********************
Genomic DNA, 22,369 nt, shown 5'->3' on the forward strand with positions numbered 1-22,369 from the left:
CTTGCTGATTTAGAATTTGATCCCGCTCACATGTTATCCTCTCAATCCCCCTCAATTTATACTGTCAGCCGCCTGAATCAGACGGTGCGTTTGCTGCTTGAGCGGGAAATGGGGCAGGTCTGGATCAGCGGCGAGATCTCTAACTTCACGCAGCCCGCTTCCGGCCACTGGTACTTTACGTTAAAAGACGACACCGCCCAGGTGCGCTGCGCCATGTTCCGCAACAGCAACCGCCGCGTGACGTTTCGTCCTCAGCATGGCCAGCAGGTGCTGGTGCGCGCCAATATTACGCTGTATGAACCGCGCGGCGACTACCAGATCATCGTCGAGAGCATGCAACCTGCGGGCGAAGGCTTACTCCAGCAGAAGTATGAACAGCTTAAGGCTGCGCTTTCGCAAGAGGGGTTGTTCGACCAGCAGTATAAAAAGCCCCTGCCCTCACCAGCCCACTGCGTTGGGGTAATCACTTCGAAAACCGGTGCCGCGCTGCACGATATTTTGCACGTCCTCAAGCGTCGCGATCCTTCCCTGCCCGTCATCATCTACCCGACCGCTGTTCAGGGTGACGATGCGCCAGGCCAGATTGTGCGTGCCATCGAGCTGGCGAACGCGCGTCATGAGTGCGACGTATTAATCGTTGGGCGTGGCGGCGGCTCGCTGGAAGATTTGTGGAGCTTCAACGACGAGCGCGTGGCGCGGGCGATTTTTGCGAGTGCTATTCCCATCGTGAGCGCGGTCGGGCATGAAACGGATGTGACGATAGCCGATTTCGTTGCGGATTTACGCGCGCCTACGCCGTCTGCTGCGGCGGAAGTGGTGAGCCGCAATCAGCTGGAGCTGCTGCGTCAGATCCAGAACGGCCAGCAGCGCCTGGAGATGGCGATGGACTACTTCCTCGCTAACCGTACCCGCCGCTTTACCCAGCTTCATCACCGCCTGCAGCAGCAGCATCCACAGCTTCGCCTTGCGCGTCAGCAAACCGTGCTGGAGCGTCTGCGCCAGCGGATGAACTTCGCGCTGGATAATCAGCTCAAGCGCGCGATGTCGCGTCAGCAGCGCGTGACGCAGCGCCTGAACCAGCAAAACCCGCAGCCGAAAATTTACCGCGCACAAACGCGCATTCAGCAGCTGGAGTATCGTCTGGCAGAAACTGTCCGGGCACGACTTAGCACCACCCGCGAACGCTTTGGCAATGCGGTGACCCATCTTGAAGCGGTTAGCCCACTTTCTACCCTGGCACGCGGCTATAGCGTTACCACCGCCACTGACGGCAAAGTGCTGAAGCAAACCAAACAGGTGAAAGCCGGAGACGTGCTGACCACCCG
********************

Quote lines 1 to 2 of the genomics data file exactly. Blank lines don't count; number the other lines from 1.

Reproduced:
Genomic DNA, 22,369 nt, shown 5'->3' on the forward strand with positions numbered 1-22,369 from the left:
CTTGCTGATTTAGAATTTGATCCCGCTCACATGTTATCCTCTCAATCCCCCTCAATTTATACTGTCAGCCGCCTGAATCAGACGGTGCGTTTGCTGCTTGAGCGGGAAATGGGGCAGGTCTGGATCAGCGGCGAGATCTCTAACTTCACGCAGCCCGCTTCCGGCCACTGGTACTTTACGTTAAAAGACGACACCGCCCAGGTGCGCTGCGCCATGTTCCGCAACAGCAACCGCCGCGTGACGTTTCGTCCTCAGCATGGCCAGCAGGTGCTGGTGCGCGCCAATATTACGCTGTATGAACCGCGCGGCGACTACCAGATCATCGTCGAGAGCATGCAACCTGCGGGCGAAGGCTTACTCCAGCAGAAGTATGAACAGCTTAAGGCTGCGCTTTCGCAAGAGGGGTTGTTCGACCAGCAGTATAAAAAGCCCCTGCCCTCACCAGCCCACTGCGTTGGGGTAATCACTTCGAAAACCGGTGCCGCGCTGCACGATATTTTGCACGTCCTCAAGCGTCGCGATCCTTCCCTGCCCGTCATCATCTACCCGACCGCTGTTCAGGGTGACGATGCGCCAGGCCAGATTGTGCGTGCCATCGAGCTGGCGAACGCGCGTCATGAGTGCGACGTATTAATCGTTGGGCGTGGCGGCGGCTCGCTGGAAGATTTGTGGAGCTTCAACGACGAGCGCGTGGCGCGGGCGATTTTTGCGAGTGCTATTCCCATCGTGAGCGCGGTCGGGCATGAAACGGATGTGACGATAGCCGATTTCGTTGCGGATTTACGCGCGCCTACGCCGTCTGCTGCGGCGGAAGTGGTGAGCCGCAATCAGCTGGAGCTGCTGCGTCAGATCCAGAACGGCCAGCAGCGCCTGGAGATGGCGATGGACTACTTCCTCGCTAACCGTACCCGCCGCTTTACCCAGCTTCATCACCGCCTGCAGCAGCAGCATCCACAGCTTCGCCTTGCGCGTCAGCAAACCGTGCTGGAGCGTCTGCGCCAGCGGATGAACTTCGCGCTGGATAATCAGCTCAAGCGCGCGATGTCGCGTCAGCAGCGCGTGACGCAGCGCCTGAACCAGCAAAACCCGCAGCCGAAAATTTACCGCGCACAAACGCGCATTCAGCAGCTGGAGTATCGTCTGGCAGAAACTGTCCGGGCACGACTTAGCACCACCCGCGAACGCTTTGGCAATGCGGTGACCCATCTTGAAGCGGTTAGCCCACTTTCTACCCTGGCACGCGGCTATAGCGTTACCACCGCCACTGACGGCAAAGTGCTGAAGCAAACCAAACAGGTGAAAGCCGGAGACGTGCTGACCACCCG